So on some Autumn morning
Look into the frosty pool.
You’ll see in your reflection
That you’re a Flutterby too!
This is a bit of an odd review, but as I was looking through my bookshelves I happened upon one of the most precious books in my collection, Flutterby, written by Stephen Cosgrove and illustrated by Robin James. It is so worn that I have no idea what color it started out, the pages are torn and marked with scribbles, and the title page is adorned with what must be one of my earliest signatures (and also the name of my best friend in kindergarten). Flutterby is such a delightful story that you can’t help but be charmed by the miniature Pegasus that desperately wants to figure out who she is. I turn to it whenever a child comes to visit, because the message is simple, but powerful, and accompanied by colorful illustrations. But Flutterby is only one such story in the long line of Serendipity Books, a series that began in 1974 when Stephen Cosgrove wanted something beautiful and affordable to read to his 3-year-old daughter.
I honestly don’t know how old I was when Serendipity Books first entered my world. I imagine I was quite young. My mother taught kindergarten, so she had access to a great many affordable children’s books. The Serendipity Book series, including Flutterby, are primarily about real animals, but many of them are about other, more magical creatures. More importantly, each story has a moral. These morals are rarely specifically spelled out. Instead, Cosgrove usually wove them into simple poems at the end that acted as reminders for what had happened in the preceding pages. For Flutterby, it’s the reminder “that you’re a Flutterby too!” because Flutterby learns, over the course of the story, that she is unique and should just be herself (no, the irony of the moral vs. the word choice in the poem is not lost on me).
There are a total of 70 books in the series, covering everything from the importance of protecting the environment to confronting prejudice, and what always struck me as amazing thing about these books is that they do not shy away from tragedy or discomfort. Morgan and Yew, for instance, is the story of a unicorn and his best friend, a sheep named Yew. But Yew is jealous of Morgan’s beauty and, in a moment of desperation, basically decides to kill his friend in order to become beautiful. It’s nowhere near that messy in the story as the deus ex machina just poofs Morgan away, but it’s a tragic decision that Yew regrets instantly. In Morgan’s origin story, Morgan Morning, we learn how a young Morgan (who starts out a horse), disobeys his mother, essentially falls to his death, and is only saved when he’s turned into a Unicorn, though he’ll never be allowed to rejoin the land where his mother dwells. I am not even lying when I tell you how much these stories had me crying.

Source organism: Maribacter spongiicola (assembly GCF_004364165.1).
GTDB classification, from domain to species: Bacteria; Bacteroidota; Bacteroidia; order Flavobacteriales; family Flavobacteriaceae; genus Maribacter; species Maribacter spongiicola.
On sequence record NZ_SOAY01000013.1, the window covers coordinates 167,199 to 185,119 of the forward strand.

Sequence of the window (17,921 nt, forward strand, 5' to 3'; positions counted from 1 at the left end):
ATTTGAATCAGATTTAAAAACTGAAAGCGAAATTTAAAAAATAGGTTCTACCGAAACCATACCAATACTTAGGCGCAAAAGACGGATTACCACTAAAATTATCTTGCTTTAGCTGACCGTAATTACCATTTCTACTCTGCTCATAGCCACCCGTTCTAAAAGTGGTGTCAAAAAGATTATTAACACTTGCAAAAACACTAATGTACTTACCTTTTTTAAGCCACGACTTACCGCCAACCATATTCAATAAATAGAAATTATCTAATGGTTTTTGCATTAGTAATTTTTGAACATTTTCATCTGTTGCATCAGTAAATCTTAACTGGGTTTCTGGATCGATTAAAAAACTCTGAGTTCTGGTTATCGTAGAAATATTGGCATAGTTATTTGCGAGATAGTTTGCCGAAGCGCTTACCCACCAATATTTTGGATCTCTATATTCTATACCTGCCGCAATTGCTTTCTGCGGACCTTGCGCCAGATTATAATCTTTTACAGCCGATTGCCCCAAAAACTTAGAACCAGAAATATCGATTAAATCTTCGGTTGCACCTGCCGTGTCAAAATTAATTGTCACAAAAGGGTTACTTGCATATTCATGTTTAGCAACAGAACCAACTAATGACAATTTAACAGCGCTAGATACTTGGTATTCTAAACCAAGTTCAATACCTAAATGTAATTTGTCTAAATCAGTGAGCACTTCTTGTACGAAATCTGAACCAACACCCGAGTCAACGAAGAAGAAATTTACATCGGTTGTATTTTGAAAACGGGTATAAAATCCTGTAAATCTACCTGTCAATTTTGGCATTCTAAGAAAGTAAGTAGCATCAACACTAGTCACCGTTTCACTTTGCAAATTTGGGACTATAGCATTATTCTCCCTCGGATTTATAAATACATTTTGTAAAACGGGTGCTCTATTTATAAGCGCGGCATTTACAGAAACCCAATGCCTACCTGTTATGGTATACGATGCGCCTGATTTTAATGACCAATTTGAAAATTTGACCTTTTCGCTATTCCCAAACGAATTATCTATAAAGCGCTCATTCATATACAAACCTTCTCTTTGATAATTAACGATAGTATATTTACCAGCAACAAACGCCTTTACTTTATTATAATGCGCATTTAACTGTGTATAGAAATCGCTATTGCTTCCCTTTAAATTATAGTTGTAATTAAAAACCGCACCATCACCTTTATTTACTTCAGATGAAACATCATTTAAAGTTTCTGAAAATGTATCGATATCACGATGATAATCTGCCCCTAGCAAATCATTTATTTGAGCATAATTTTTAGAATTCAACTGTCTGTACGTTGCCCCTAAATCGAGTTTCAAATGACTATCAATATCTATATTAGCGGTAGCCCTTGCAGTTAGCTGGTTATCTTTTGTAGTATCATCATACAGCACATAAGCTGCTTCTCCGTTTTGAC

Robin James’ art is an absolutely magical accompaniment to Stephen Cosgrove’s uncomplicated, but often dark, fables. Many of them inspired by Robin herself, which is probably part of the reason that the Morgan stories, at least for me as a child, felt very familiar. This is particularly true of Morgan Mine and Morgan and Me. The protagonist is a princess that lives in the Land of Later. The Land of Later is an abandoned kingdom, containing only the princess and her aging father, the king. But what makes the princess so absolutely perfect is that she is both a princess and a little girl with a wonderful imagination. I remember being just fascinated that she’s drawn wearing a lovely dress and SNEAKERS! This meant everything to me as a child and was the perfect example of what your imagination could accomplish.
What I can’t say is what these stories might have meant for other genders, especially boys. Despite the fact that many of the characters were male, boys of the seventies and eighties were, most unfortunately, still conditioned not to like colorful, whimsical, nor magical things. Liking animals was “girly” and I remembered thinking that I had to hide my love of Unicorns lest people thing I was TOO girly (I was, after all, a self-proclaimed tomboy). But something struck me as a very deliberate choice on Cosgrove’s part when he named his male sheep “Yew,” which, to a child first learning to read, would likely have been nearly indistinguishable from “Ewe”. It may be that there is nothing to this theory at all, but I like to believe that Cosgrove was deliberately trying to subvert gender roles. Considering the often VERY progressive morals that he included in the Serendipity Book series, this isn’t much of a stretch.
I wish I had all 70 books and could comment on them one by one for you, but alas my collection has been much reduced from when I was a child (at least the ones I have, I imagine my mother has many more), but I kept every single Unicorn story (the previously mentioned Morgan) along with my much loved copy of Flutterby. When my own children were little, these were some of their favorites and now that I have young nieces, they continue to provide magic to my life. Not bad for a series of books that, in 1985 (the edition which many of my copies were from), were selling for $1.95. But then I suppose that’s the beauty of fables, their lessons last well beyond their day. If you have or know any little ones, keep your eyes out for the books in this wonderful series, because I have a feeling they’ll be just as cherished as mine.
Written by Stephen Cosgrove and illustrated by Robin James
Originally published in 1974